My latest young lab bitches are cnm and optigen tested, once a year old they will have their hips done and eye tests and thats all I am carrying out on them, why, because if I choose to breed from them in the future then I know I will tried my best to make sure they are healthy.
 

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John I think you make a seriously seriously important point. Panic sets in because at the start of any new test the only people using it are people who think they might have a problem (and if they *think* it, they usually are right), so it is not, what you might call, Joe Public's 'general population result.

Panic sweep because a huge percentage come back affected or carriers and so the idea a huge problem is brewing becomes cemented in folks heads. 'Hey! the figures PROVE that don't they?' But of course, no they don't, because its not a decent fair spread of dogs tested - only those with question marks against them already because maybe they have shown symptoms, or produced a dog that has shown symptoms of the problem.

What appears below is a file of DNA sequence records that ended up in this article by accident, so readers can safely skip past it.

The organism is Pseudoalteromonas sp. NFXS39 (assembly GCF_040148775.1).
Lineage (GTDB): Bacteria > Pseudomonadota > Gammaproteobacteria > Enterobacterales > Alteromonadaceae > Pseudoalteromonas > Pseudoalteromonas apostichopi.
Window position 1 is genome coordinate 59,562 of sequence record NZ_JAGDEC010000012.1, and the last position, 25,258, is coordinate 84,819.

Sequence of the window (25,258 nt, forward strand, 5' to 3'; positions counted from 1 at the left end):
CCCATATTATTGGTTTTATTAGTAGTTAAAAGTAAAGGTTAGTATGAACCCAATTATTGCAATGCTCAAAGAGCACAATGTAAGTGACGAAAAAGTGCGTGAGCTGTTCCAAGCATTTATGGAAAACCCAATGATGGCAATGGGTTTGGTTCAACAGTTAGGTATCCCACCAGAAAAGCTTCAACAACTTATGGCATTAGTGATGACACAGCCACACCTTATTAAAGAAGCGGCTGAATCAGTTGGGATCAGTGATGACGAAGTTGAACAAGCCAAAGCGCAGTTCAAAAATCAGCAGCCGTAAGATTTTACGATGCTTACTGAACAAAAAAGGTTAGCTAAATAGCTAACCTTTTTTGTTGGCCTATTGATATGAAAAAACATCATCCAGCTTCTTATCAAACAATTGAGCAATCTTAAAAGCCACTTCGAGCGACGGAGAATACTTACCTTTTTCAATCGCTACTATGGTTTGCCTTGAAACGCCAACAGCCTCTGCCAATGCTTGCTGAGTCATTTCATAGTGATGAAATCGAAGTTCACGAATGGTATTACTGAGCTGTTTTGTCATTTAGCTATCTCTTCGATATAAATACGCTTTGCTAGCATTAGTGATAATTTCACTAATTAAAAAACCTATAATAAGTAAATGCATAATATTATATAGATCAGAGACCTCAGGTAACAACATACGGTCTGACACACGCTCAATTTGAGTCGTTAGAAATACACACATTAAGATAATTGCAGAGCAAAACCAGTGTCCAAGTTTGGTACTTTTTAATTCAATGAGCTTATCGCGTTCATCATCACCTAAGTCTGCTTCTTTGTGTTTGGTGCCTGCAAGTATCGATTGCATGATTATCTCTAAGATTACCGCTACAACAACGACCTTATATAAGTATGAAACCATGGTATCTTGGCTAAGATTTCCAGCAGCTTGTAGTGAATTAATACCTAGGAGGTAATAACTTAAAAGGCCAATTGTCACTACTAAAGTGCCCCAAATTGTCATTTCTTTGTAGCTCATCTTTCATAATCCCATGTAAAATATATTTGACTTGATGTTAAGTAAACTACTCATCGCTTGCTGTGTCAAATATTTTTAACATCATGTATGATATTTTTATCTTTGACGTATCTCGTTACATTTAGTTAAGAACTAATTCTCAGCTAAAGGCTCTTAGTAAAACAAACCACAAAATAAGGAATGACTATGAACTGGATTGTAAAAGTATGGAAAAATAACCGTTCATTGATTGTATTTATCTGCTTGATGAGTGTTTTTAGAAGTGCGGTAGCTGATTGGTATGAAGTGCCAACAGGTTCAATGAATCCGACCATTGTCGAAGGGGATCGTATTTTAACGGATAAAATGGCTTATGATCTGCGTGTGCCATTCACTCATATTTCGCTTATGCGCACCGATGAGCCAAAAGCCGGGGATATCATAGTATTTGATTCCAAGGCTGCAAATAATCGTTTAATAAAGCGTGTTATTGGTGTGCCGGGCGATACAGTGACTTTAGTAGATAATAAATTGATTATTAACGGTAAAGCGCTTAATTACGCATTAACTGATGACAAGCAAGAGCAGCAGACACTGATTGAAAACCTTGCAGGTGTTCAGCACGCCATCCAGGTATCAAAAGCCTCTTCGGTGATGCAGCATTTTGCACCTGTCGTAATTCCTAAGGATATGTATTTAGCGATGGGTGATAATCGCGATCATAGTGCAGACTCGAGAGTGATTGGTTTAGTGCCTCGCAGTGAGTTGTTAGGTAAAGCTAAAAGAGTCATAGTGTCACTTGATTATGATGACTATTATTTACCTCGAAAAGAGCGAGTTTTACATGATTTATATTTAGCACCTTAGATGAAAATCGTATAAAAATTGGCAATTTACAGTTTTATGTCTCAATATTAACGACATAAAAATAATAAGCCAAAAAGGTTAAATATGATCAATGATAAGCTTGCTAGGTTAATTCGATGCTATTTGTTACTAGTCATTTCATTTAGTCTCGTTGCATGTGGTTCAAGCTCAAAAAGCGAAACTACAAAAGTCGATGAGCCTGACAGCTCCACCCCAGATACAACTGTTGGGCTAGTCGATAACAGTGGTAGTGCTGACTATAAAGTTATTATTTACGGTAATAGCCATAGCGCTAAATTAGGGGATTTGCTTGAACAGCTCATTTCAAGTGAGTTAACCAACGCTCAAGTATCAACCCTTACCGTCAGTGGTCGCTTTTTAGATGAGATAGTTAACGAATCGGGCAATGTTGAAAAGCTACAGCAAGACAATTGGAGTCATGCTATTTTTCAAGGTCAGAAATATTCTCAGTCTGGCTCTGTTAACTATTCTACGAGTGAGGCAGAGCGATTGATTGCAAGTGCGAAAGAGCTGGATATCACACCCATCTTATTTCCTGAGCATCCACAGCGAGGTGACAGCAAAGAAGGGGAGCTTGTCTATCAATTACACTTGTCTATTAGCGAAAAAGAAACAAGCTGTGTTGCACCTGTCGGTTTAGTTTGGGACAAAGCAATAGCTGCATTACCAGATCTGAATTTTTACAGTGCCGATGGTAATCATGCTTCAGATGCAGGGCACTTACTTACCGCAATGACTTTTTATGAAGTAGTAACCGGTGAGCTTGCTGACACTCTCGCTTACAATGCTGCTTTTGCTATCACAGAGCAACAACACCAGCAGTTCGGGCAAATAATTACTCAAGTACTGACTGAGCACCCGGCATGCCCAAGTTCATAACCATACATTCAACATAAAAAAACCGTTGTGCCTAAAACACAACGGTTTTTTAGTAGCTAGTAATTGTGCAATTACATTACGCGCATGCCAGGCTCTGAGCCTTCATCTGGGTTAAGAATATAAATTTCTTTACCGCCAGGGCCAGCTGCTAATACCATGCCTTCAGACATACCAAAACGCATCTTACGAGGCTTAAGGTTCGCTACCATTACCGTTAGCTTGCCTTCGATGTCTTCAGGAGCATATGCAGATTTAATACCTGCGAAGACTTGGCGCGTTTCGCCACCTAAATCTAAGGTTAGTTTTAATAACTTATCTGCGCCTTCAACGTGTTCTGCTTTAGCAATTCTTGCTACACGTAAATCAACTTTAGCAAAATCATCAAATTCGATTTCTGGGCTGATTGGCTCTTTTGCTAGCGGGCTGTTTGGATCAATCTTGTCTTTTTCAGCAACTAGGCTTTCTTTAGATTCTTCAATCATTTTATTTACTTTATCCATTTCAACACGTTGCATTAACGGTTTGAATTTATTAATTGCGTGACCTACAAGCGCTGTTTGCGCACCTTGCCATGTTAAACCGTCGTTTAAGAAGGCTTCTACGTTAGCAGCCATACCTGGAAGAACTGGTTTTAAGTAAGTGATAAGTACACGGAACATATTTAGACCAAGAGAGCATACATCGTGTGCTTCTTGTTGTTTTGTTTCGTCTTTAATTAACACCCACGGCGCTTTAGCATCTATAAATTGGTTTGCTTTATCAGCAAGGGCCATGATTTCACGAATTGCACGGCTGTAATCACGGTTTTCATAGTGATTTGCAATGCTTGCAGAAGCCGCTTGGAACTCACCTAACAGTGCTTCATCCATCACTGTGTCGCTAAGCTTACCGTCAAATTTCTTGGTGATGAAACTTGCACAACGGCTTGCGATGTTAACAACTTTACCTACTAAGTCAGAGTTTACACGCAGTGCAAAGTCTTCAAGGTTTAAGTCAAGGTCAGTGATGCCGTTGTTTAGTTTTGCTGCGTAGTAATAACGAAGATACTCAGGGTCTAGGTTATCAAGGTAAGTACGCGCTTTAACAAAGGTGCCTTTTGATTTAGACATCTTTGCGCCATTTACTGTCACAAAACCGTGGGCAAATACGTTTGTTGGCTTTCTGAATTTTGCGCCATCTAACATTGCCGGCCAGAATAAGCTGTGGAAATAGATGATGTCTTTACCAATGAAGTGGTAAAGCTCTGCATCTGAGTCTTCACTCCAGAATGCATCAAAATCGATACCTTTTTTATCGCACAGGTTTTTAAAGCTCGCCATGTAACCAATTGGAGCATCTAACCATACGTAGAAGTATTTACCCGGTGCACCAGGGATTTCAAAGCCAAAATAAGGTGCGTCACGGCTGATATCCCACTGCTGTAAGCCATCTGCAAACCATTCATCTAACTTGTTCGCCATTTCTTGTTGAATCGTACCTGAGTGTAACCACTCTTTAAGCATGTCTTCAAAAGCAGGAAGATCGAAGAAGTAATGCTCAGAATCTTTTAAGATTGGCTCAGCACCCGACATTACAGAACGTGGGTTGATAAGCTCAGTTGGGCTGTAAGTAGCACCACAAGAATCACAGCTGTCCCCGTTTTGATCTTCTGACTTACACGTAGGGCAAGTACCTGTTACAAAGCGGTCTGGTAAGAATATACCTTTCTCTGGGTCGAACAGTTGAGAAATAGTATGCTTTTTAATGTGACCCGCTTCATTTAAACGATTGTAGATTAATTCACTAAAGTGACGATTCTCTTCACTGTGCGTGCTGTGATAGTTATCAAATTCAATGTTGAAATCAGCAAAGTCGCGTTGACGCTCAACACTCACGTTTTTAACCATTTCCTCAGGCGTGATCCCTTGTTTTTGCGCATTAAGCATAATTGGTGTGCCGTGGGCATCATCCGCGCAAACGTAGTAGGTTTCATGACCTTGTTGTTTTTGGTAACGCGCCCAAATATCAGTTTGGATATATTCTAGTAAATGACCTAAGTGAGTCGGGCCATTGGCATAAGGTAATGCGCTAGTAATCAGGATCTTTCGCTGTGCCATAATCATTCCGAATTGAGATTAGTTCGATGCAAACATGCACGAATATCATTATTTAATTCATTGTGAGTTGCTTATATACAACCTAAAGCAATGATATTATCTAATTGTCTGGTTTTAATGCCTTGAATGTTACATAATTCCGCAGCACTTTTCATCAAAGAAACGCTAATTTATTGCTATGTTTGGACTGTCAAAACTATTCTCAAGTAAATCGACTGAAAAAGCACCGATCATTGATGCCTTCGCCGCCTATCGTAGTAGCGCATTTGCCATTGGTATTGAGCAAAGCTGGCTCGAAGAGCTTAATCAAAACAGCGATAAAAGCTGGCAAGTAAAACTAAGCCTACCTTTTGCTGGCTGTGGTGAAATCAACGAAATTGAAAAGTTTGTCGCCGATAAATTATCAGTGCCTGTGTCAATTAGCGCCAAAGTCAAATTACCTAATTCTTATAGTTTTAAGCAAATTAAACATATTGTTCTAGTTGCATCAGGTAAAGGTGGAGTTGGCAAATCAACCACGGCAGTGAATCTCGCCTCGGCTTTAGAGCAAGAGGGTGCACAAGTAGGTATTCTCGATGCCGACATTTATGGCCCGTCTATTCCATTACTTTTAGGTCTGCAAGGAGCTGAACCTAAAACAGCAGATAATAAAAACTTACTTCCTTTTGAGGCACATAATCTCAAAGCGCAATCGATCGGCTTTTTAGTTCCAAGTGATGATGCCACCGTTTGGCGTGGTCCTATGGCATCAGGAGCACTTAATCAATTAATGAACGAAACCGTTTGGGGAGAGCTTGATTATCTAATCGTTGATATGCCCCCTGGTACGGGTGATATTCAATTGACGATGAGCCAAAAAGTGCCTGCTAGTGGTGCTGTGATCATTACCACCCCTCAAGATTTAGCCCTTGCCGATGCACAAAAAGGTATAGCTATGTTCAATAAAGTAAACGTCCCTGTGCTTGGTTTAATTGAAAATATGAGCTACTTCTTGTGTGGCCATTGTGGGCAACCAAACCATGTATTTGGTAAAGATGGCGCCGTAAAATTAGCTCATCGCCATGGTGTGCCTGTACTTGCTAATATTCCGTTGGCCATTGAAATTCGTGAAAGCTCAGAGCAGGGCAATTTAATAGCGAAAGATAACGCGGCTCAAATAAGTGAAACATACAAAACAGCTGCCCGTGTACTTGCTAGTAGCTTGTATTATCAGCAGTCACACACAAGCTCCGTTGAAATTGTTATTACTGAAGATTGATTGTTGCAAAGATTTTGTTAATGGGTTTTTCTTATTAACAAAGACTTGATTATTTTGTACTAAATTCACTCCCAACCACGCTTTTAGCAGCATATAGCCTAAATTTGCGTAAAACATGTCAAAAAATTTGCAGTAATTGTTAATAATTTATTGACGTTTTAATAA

So when we walk around scratching our heads because we hear all these huge figures of dogs returning as affected or carriers, yet we have probably never seen a dog affected showing symptoms ourselves, it just doesn't weigh up. If things are so bad where IS this massive derge of dogs affected by XXXX problem we hear so much about??

But there are figures and there are FIGURES and I think its so important to realise that the first two years or so of any new test avaliable will scare the pants off anyone. But we need to breathe. Let the general population do a bit of testing, and then realise its not the devil we thought it was.... or refuse to test because we now are seeing a pattern here and we won't fall into the same trap again of being fooled into thinking it is worse than it is. I know I have been fooled in the past, and intend to be far calmer with all the new tests offered before jumping in.

Di
 

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you think laboratories are earning money with us??
of course they do, or do you think anybody would put some money into a research...
i feel lucky to have a breed, people are doing researches about...
what is with the races of small populations???
they would need much more testing.

so everybody choose the test he likes, or don´t test....
i don´t care :wink: